Terri Hayes
Managing Broker

Executive Home Sales
Toll Free: (800) 699-1558
Office: (770) 248-0770
Fax: (770) 248-1350
Understanding The Home Inspection Process
Sellers need to be informed about what they can expect and what may be expected of them during the inspection process.

The ultimate goal is to sell the property. Remember that the inspector represents the buyer. The information gathered through the inspection process is provided to assist the buyer in making an informed decision about purchasing the property.

The inspector's job is to render an unbiased and fair assessment of the current condition of the property. It is not the job of the inspector to give a pass or fail grade to the property. The items reported defective by the inspector typically result in a request by the buyer to the seller to address each issue through repair, replacement or cash allowance. While the buyer could insist on everything being addressed at the sellers expense, and could walk away from the purchase if his requests are not agreed upon by the seller, in most cases, a good real estate agent can mediate these issues and negotiate a solution satisfactory to all. Keep in mind that the purchase agreement (sales contract) contains specific timelines for the inspection to be conducted and for a mutually acceptable resolution to be completed.

Making repairs prior to listing the home is often most cost effective. Sellers should make repairs to items they know are defective, broken or needing repair. The best rule is."if it is broken, fix it!" The better condition the home is in, the better chances the seller will receive close to the full asking price and the faster the property will sell.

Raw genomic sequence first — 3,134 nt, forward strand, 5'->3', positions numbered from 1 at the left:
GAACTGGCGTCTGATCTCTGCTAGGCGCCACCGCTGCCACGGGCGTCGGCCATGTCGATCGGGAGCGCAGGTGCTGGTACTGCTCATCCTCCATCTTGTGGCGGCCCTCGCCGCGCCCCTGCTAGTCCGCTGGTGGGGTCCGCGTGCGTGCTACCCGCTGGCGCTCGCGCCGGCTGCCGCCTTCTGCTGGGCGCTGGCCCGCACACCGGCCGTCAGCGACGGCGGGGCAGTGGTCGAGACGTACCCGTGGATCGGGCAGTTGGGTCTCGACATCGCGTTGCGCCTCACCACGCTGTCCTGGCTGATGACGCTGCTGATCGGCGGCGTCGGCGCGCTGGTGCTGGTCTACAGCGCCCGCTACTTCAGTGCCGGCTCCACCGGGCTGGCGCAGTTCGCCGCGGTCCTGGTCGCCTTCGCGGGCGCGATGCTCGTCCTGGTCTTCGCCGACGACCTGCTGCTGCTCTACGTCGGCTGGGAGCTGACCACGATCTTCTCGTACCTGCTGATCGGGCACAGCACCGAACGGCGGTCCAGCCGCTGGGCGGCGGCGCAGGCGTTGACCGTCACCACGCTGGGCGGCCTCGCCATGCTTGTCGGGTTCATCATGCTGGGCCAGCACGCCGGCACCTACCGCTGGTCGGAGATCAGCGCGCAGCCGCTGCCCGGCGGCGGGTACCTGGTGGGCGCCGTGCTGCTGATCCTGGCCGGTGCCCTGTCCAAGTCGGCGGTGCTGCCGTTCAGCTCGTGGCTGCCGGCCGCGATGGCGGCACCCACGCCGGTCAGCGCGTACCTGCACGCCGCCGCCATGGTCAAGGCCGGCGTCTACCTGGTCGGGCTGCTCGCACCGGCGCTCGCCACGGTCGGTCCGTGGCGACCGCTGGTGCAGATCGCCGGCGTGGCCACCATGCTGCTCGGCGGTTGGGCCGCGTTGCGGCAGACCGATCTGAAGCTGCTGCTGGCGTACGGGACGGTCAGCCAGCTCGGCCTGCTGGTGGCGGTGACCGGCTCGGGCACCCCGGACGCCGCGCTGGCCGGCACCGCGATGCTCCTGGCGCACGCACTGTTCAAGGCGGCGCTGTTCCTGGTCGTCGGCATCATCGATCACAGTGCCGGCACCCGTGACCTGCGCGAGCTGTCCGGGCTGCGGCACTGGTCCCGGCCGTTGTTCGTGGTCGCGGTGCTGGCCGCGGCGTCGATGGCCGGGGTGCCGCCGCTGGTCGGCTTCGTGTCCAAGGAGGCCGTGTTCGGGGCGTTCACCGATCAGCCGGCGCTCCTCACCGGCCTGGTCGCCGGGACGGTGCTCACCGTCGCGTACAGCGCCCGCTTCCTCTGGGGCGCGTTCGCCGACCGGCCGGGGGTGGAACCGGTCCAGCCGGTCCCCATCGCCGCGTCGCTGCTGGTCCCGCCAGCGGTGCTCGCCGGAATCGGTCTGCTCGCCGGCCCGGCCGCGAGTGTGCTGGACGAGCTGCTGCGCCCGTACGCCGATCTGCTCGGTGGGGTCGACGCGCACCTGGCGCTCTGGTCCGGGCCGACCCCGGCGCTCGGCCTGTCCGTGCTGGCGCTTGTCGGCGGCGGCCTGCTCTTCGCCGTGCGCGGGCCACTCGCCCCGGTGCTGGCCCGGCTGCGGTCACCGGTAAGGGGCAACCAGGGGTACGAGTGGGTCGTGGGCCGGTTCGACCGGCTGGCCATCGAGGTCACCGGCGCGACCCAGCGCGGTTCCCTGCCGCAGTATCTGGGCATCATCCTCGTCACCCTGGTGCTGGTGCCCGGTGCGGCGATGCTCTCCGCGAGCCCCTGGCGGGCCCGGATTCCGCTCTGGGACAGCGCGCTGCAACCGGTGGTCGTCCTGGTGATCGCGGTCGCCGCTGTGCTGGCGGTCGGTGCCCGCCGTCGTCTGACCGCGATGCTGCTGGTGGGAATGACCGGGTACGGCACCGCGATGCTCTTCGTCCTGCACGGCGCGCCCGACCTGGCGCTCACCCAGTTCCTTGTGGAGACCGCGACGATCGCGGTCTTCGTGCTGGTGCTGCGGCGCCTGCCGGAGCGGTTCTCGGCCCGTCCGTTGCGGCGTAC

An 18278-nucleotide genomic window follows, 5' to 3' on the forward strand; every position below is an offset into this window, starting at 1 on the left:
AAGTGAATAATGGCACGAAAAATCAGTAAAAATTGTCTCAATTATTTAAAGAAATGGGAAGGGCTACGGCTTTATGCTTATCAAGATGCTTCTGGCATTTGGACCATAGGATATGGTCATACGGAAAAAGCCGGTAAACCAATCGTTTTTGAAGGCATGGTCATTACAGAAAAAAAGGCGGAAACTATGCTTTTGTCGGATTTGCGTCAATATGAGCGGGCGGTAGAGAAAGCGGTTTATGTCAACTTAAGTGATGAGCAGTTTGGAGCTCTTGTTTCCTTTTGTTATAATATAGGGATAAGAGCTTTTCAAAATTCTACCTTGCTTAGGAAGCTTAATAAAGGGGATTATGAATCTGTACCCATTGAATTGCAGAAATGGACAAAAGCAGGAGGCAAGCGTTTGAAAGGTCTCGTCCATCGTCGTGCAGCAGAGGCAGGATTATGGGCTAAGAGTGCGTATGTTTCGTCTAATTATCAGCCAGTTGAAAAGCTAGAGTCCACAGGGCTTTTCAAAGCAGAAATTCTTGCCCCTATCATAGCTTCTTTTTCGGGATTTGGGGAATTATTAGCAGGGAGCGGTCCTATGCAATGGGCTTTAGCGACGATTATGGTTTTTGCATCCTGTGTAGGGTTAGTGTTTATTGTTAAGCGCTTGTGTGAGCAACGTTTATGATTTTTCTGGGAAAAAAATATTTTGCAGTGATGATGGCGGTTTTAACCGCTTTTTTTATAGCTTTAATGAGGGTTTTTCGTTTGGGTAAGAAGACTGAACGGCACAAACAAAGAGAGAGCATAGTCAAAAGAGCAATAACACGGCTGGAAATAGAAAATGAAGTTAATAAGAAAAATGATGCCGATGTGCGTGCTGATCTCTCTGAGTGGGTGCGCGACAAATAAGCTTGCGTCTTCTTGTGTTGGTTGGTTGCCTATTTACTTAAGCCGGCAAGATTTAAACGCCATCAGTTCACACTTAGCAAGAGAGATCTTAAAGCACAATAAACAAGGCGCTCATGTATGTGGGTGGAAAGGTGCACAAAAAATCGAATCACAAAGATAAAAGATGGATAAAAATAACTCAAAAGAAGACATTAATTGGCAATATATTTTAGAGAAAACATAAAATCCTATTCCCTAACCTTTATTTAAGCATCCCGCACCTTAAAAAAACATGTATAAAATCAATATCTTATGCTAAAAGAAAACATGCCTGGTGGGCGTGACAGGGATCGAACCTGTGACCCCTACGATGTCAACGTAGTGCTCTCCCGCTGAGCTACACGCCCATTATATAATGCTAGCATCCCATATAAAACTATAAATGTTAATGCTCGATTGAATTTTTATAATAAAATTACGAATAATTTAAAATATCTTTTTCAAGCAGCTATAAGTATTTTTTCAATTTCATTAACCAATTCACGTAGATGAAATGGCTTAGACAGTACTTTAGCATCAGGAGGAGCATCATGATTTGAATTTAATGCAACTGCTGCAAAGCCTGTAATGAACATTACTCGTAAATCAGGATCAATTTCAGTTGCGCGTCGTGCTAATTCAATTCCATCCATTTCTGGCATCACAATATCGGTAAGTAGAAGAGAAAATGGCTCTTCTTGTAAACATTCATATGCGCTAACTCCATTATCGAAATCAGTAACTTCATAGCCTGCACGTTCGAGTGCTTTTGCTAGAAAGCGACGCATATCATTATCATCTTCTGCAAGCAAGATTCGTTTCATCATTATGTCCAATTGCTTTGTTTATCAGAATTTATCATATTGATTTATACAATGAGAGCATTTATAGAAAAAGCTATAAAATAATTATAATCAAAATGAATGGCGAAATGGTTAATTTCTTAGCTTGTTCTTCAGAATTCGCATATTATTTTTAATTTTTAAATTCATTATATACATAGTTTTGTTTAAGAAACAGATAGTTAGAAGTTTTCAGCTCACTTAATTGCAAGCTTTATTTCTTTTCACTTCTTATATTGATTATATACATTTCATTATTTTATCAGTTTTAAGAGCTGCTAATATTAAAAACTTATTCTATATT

"Band Aid" quick fixes and cosmetic patches, however, will add nothing to the value of the property, and could cause a liability for the seller after the sale. Experienced home inspectors will likely detect such cosmetic repairs and will recognize them as attempts to mask deficiencies. It is important that any repairs be made in a professional manner.

It is not advisable for the seller to hire his own inspector prior to selling his home. Doing so would require full disclosure to potential buyers on the "Sellers Property Disclosure Statement". Further, the seller's inspection report could potentially result in a buyer requesting these items to be repaired/replaced in addition to the buyer's inspectors list of items, resulting in a significant increase in the total cost and liability to the seller.

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